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ZOIS KAPLANIS (1736-1806): The philanthropic hermit

ZOIS KAPLANIS (1736-1806): The philanthropic hermit

15 Apr, 2024

The darkness of the world as it grows, its ominous shadow spreads with bad moods.

So, I was thinking about what to write, what to refer to in order to somehow raise our calculation and my mind ran to the life of this man who shocked me, still a child, when I first read about him.

Zois Kaplanis was a man of selfless giving, a living saint. Let's meet him!

Zois Kaplanis was born in the village of Grammeno in Ioannina. At a very young age he lost his mother and his father remarried. But after a while she lost him too. Although a small child, he was forced to support his cruel stepmother, so he hired a donkey, cut wood from the Megalongos forest and transported it to Ioannina, where he sold it. The neighbors, sympathizing with the orphan, began to call him "Pikrozoi", a nickname that was to follow him throughout his life.

His stepmother, however, after beating him one day, brutally kicked him out of the house. It was the eve of Orthodoxy Sunday and little Zois was forced to go to Ioannina, in search of a better fortune. This forced and bitter flight left an open wound in his sensitive soul. Even in his will he mentions that his annual memorial service be held, not on the day of his death, but on the day he left his village.

Some relatives picked him up and with them he learned to read and write by himself.

He was 18 years old when the great merchant Panagiotis Hatzinikos from Konitsa hired him to learn the art of fur. He soon realized the value and the studiousness of Zois, freed him from manual work and made him first an employee, then a grammarian and finally his partner.

Hadjinikos' businesses were based in Bucharest. Seeing that with the movements of Zoi his business was developing, he sent him to Nizhna (today Ukraine), where many Epirotians lived. Zois toured the surrounding Russian cities for three years, trading furs and increasing Hatjinikos' profits.

In 1771 he moved to Moscow, the largest fur trading center at the time. There he lived in a cell, inside the Greek monastery of Agios Nikolaos, a member of the Iberon Monastery of Mount Athos, while he stopped his collaboration with Hatzinikos, due to the old age of his benefactor. In Moscow he became rich in the fur trade, but always lived ascetically.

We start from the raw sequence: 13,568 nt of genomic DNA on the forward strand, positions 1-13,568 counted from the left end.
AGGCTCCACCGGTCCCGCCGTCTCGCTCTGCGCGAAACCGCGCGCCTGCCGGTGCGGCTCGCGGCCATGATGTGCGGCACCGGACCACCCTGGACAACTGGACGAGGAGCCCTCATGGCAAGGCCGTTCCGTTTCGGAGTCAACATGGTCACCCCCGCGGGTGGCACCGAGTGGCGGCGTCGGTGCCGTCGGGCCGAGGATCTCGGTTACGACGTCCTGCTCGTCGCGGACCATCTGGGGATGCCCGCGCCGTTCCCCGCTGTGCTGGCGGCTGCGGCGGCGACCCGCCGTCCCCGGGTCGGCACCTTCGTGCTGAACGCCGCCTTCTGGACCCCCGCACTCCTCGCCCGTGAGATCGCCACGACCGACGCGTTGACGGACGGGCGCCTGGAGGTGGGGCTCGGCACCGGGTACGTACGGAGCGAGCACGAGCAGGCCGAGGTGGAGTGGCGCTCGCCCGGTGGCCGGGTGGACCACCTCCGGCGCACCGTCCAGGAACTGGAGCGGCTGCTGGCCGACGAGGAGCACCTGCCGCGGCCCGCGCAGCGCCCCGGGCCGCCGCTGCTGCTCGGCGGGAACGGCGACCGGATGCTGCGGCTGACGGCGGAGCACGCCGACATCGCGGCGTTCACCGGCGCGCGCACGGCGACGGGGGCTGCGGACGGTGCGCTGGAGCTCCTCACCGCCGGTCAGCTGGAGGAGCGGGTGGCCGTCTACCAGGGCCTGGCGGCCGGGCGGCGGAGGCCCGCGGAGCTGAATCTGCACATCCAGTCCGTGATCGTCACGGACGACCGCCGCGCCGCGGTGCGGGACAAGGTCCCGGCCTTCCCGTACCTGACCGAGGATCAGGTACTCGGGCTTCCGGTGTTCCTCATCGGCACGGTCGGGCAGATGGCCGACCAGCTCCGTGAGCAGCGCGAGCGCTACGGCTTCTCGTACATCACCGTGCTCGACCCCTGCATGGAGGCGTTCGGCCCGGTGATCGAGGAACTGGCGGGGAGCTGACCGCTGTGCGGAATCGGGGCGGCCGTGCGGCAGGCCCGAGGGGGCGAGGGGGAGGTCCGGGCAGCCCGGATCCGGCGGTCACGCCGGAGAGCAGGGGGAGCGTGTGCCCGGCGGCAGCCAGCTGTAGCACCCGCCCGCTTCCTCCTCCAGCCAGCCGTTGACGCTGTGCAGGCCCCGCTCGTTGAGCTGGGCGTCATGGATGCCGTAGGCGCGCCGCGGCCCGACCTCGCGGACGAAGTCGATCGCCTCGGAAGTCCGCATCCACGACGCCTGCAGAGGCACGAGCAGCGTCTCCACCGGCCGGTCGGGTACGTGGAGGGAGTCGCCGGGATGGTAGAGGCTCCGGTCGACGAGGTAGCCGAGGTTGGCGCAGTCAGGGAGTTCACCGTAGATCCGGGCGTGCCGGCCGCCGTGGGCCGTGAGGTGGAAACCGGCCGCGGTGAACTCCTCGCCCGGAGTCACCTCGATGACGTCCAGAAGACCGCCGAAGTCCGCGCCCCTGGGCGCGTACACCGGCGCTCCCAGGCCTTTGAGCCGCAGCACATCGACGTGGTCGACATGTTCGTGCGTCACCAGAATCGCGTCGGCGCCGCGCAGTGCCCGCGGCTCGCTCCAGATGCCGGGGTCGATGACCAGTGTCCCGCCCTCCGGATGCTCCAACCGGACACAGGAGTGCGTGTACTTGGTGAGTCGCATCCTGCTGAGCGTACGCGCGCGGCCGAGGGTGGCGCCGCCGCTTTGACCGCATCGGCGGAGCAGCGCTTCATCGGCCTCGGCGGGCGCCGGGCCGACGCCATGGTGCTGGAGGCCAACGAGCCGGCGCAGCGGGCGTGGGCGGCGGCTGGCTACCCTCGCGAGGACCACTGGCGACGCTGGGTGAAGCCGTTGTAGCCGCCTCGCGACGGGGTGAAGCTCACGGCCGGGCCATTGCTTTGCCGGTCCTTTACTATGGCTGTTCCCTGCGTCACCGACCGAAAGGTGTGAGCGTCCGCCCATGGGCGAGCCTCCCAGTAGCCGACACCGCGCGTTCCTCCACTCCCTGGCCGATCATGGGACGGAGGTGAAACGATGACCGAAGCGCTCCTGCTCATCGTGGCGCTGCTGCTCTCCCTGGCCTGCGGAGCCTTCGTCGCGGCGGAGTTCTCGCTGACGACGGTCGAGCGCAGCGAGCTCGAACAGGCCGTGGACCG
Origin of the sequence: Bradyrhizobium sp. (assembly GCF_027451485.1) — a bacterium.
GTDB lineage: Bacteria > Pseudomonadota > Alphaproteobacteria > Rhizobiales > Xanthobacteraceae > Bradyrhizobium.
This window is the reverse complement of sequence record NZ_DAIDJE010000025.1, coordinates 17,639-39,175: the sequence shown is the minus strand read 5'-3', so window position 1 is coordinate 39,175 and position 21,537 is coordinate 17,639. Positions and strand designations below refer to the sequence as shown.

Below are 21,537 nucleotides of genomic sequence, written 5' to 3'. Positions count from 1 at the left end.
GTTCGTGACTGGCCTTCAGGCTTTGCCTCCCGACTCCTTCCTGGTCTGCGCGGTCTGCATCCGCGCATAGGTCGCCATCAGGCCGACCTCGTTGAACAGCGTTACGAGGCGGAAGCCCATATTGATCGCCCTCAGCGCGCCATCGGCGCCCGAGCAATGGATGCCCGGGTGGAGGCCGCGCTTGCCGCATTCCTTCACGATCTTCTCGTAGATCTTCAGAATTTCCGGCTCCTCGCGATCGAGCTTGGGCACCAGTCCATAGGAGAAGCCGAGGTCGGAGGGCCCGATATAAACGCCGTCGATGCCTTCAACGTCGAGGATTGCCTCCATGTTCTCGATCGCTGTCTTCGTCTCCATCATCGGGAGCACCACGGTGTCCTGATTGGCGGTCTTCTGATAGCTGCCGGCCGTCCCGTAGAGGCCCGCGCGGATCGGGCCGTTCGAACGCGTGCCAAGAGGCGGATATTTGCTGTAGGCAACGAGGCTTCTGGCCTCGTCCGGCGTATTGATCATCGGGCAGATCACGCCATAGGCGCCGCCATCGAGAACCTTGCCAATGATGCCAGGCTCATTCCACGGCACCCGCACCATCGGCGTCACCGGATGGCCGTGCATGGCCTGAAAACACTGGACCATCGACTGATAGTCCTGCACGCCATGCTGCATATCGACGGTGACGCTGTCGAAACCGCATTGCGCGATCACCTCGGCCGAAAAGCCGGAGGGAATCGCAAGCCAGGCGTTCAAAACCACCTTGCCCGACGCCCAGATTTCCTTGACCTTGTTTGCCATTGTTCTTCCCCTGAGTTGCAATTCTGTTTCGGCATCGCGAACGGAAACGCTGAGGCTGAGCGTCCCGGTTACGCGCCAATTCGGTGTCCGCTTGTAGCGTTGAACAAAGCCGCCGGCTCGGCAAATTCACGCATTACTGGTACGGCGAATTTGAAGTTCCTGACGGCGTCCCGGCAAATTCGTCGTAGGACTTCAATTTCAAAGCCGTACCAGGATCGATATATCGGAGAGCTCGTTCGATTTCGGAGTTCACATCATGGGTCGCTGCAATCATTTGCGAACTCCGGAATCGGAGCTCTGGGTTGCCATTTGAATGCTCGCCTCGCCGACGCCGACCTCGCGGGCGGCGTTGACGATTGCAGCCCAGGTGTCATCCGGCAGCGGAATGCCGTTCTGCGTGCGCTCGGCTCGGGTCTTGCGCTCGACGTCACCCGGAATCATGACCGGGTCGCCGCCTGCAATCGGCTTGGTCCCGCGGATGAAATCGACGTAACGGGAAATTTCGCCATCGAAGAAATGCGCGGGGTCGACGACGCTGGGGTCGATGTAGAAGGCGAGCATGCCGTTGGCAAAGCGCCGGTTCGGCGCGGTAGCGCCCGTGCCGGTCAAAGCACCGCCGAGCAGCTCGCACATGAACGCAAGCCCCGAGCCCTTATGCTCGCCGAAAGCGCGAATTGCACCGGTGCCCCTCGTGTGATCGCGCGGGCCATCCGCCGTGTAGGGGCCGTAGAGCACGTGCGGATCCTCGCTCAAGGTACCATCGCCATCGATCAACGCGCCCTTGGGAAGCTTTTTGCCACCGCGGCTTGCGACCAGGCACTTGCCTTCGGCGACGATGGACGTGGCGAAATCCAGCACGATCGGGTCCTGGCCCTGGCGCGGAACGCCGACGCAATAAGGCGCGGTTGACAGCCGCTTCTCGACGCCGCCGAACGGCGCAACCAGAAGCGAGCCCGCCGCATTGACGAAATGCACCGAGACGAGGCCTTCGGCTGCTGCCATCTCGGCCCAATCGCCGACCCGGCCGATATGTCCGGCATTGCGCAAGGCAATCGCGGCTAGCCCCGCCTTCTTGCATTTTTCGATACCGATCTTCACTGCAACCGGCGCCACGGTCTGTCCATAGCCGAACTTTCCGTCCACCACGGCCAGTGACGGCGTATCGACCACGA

There he met many Epirotians, but the acquaintance with Zois Zosimas and his brothers was a milestone for his subsequent course. Zosimas introduced him to the secrets of giving and to the model of an ascetic and celibate life, a way of life that allowed these good spirits to remain permanently and undividedly devoted to their divine work.

 

Kaplanis' philanthropic work is enormous.

The Chaplain School (1797) of Ioannina is considered the most important. He allocated a significant part of his property to her. Psalidas took over as director, adopting modern ideas. Positive and natural sciences were taught, while physics and chemistry experiments were carried out. Later he asked the Patriarch to make the School patriarchal, which was done. The reason was the reactions of local actors about what the school taught. Kaplanis financed needy students as well as foreign language teachers.

He built and maintained a school in his native land. He paid teachers, but also supported needy students. At that time he had about 90 students. He also founded a Weaving School that operated until 1970.

He subsidized the Athonia School on Mount Athos, the Greek School on Patmos, the Holy Sepulcher and Mount Sinai in Jerusalem. He deposited an amount in a Moscow bank, the interest of which went to the hospital in Ioannina. In his will he left sums for the needy of Nizhna, but also for the hospital of Ioannina. He donated to needy girls of Ioannina and Grammenos, while money was also sent to improve the conditions of the prisoners.

In 1805 he allocated money for the renovation of Agios Nikolaos in Grammeno.

His first biography was published in Russia, since there too his philanthropic work was great.

He is the first to be called a "national benefactor", since his work predates the revolution of 1821.

He was buried in the cemetery of a Russian monastery in Moscow in December 1806. Someone carved a characteristic epitaph on the tombstone: "All his condition he sacrificed with eucharity, for the illumination of his Fatherland and for poverty."

 

 

 

. Photo https://el.wikipedia.org/ 

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